• Jacqueline parsons says:

    Thanks for the detailed insight into the workings of credit scores. I was myself trying to give six months gap between each new application at Amex.

  • Another great article insight into travel related topics. I didn’t know about the small dip in your credit rating when you apply for a new card but good to see it recovers quickly.

  • lots of details here but if you are willing to work through it all it will pay off

  • FICO tells me that a hard pull stays on your record for 2 years, not 6 to 12 months as in the article.
    Also, it should be pointed out that individuals are penalized if they do not have varied credit (installment loans, etc.). For one who does not have any debt at all, I can see that this is considered a negative (rather than a positive).
    Finally, I have been an American Express Card holder for over 40 years, but I have changed Amex cards over the years in response to various underlying benefits, or upgrading from a Gold to a Platinum Card. Amex seems not to include the ‘total’ history when they do their reporting. Very annoying.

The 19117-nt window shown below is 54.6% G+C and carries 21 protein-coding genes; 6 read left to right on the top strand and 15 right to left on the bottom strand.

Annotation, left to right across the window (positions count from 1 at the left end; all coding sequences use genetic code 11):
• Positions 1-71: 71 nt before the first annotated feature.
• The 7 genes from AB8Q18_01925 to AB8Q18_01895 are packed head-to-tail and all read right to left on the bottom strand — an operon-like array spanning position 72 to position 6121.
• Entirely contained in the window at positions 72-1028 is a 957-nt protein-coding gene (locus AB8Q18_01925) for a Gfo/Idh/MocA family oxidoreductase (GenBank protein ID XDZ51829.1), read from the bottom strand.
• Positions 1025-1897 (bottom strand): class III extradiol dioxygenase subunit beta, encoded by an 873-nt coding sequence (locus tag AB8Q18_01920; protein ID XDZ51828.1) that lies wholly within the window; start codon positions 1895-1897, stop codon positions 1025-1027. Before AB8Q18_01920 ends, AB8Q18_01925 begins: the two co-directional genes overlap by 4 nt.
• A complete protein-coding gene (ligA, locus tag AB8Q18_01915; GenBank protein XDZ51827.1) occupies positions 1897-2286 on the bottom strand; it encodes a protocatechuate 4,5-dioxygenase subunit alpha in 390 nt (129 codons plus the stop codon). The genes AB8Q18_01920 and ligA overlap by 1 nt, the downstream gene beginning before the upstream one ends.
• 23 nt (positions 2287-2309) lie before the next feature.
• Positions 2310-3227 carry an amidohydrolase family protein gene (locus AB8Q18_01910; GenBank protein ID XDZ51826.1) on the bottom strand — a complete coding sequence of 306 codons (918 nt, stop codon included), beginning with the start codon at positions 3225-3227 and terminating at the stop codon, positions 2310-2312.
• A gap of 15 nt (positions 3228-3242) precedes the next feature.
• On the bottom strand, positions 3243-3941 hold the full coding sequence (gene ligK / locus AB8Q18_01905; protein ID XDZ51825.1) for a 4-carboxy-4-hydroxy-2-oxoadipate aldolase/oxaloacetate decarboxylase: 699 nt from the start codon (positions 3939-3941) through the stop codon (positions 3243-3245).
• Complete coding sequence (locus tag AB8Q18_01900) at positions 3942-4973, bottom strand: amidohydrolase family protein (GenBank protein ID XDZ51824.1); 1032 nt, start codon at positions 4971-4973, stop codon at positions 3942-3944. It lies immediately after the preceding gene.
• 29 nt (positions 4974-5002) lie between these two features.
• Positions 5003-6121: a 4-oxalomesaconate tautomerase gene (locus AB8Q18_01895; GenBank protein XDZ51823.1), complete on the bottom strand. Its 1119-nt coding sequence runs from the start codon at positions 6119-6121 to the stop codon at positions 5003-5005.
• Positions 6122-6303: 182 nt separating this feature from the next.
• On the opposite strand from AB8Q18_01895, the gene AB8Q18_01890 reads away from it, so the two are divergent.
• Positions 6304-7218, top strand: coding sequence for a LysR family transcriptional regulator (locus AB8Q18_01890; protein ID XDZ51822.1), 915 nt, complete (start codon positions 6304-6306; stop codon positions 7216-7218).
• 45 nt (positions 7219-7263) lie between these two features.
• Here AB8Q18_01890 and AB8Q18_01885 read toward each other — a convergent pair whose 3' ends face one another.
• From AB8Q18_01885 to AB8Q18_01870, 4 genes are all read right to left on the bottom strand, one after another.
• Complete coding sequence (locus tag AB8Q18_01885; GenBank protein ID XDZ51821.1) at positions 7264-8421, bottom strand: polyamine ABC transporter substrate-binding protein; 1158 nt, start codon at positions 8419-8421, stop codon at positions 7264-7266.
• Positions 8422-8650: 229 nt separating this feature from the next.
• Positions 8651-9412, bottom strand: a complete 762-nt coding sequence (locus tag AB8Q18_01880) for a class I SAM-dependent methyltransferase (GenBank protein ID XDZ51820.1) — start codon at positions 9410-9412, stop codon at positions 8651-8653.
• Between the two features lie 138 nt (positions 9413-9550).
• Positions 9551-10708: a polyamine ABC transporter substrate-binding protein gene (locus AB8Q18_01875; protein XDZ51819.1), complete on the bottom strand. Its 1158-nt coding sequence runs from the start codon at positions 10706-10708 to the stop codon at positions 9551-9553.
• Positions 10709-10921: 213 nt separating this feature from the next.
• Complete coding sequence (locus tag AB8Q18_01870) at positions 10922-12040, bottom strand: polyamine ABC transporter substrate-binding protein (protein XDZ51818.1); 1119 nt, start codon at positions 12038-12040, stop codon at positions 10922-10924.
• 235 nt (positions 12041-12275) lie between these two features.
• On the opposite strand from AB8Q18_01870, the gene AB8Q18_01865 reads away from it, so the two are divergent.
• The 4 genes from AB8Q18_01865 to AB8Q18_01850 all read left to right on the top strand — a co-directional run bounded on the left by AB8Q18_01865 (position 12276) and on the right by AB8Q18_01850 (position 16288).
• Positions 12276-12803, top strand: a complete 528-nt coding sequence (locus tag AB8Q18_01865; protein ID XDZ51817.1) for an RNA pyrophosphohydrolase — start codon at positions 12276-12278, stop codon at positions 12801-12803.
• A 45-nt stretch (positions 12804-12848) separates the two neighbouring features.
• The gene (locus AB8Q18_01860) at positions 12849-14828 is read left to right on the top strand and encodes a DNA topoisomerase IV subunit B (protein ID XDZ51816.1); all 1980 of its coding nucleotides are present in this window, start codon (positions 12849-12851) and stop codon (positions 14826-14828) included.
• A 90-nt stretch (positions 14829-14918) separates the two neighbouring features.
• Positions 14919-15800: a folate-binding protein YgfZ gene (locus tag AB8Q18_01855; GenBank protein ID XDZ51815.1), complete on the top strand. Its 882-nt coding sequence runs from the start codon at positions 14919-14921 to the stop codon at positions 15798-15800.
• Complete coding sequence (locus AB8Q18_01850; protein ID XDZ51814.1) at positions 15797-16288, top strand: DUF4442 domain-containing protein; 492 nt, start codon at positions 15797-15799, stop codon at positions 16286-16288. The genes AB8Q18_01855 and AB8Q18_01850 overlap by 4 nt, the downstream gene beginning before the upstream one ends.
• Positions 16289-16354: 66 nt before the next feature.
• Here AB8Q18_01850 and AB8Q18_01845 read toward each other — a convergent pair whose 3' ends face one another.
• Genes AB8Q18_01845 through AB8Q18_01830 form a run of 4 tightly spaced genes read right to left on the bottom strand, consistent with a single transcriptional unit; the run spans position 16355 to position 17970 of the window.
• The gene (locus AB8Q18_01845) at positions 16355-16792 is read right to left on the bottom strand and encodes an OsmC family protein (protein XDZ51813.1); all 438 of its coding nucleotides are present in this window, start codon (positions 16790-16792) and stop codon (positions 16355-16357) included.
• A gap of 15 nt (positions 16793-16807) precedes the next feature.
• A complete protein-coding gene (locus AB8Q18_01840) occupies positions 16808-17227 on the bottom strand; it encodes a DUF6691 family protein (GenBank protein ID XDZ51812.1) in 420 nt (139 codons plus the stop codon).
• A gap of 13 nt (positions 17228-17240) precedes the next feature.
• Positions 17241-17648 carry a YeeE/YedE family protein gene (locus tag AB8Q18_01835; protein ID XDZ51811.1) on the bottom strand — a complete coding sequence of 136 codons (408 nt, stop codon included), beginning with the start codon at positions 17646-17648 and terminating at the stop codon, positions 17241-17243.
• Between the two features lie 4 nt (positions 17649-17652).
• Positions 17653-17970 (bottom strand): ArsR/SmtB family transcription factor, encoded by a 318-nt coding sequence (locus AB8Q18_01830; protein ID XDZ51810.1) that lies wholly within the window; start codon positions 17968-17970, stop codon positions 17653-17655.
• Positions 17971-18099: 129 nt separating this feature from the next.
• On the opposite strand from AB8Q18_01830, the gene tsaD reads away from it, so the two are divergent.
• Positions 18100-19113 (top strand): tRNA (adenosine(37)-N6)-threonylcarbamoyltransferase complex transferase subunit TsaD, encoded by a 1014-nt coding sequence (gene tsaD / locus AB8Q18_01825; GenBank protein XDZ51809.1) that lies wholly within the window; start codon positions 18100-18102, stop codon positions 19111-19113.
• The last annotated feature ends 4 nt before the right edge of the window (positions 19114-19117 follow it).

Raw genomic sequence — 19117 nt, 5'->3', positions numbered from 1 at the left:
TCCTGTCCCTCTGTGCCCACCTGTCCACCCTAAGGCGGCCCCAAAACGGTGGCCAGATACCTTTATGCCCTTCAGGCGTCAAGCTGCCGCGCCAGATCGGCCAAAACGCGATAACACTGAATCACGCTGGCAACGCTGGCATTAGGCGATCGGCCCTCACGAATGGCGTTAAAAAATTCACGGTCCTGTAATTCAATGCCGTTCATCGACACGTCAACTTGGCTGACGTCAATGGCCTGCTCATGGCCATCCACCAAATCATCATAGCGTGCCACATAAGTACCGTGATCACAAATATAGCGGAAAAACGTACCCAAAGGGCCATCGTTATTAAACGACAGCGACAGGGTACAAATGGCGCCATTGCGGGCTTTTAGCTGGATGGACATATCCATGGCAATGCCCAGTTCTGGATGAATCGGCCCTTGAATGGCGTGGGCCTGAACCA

• Chase, a hard pull absolutely stays on your credit report for 2 years. That said, the impact of that hard pull on your credit score drops over time. After 6 months most of the impact is gone and after a year, with FICO scoring models, you’ll find that there is no impact on your score with that hard pull. Yes, it’ll remain on your report, but its impact on your score is gone.

  • This is an interesting fact, as in Germany it is the way around – like totally opposite to that Idea – the more CC’s you’re holding, the worse your CreditScore is turning.

    So back here one has to decide carefully, which Card to apply for.

  • good advice – though opening new ones can reduce average credit length quickly